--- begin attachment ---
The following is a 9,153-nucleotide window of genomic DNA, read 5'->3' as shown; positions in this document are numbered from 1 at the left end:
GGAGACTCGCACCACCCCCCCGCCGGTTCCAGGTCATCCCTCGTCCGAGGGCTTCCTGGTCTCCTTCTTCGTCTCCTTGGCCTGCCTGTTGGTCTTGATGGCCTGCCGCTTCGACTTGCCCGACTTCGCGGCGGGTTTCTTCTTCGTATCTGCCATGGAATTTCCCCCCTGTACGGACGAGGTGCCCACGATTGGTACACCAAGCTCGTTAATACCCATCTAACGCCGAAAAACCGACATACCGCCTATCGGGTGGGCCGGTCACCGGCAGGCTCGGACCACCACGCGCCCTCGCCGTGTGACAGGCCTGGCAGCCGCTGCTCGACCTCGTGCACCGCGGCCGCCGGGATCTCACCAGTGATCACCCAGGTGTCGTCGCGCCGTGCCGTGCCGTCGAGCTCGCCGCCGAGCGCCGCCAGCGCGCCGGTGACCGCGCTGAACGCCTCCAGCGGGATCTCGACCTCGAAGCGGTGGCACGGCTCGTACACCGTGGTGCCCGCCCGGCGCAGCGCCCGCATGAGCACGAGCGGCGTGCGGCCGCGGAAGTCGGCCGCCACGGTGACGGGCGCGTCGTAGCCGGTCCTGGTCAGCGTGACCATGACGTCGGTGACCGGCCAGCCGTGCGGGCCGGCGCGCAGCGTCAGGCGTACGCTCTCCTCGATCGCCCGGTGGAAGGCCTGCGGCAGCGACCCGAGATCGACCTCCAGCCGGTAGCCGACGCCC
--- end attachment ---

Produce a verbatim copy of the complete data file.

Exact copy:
The following is a 9,153-nucleotide window of genomic DNA, read 5'->3' as shown; positions in this document are numbered from 1 at the left end:
GGAGACTCGCACCACCCCCCCGCCGGTTCCAGGTCATCCCTCGTCCGAGGGCTTCCTGGTCTCCTTCTTCGTCTCCTTGGCCTGCCTGTTGGTCTTGATGGCCTGCCGCTTCGACTTGCCCGACTTCGCGGCGGGTTTCTTCTTCGTATCTGCCATGGAATTTCCCCCCTGTACGGACGAGGTGCCCACGATTGGTACACCAAGCTCGTTAATACCCATCTAACGCCGAAAAACCGACATACCGCCTATCGGGTGGGCCGGTCACCGGCAGGCTCGGACCACCACGCGCCCTCGCCGTGTGACAGGCCTGGCAGCCGCTGCTCGACCTCGTGCACCGCGGCCGCCGGGATCTCACCAGTGATCACCCAGGTGTCGTCGCGCCGTGCCGTGCCGTCGAGCTCGCCGCCGAGCGCCGCCAGCGCGCCGGTGACCGCGCTGAACGCCTCCAGCGGGATCTCGACCTCGAAGCGGTGGCACGGCTCGTACACCGTGGTGCCCGCCCGGCGCAGCGCCCGCATGAGCACGAGCGGCGTGCGGCCGCGGAAGTCGGCCGCCACGGTGACGGGCGCGTCGTAGCCGGTCCTGGTCAGCGTGACCATGACGTCGGTGACCGGCCAGCCGTGCGGGCCGGCGCGCAGCGTCAGGCGTACGCTCTCCTCGATCGCCCGGTGGAAGGCCTGCGGCAGCGACCCGAGATCGACCTCCAGCCGGTAGCCGACGCCC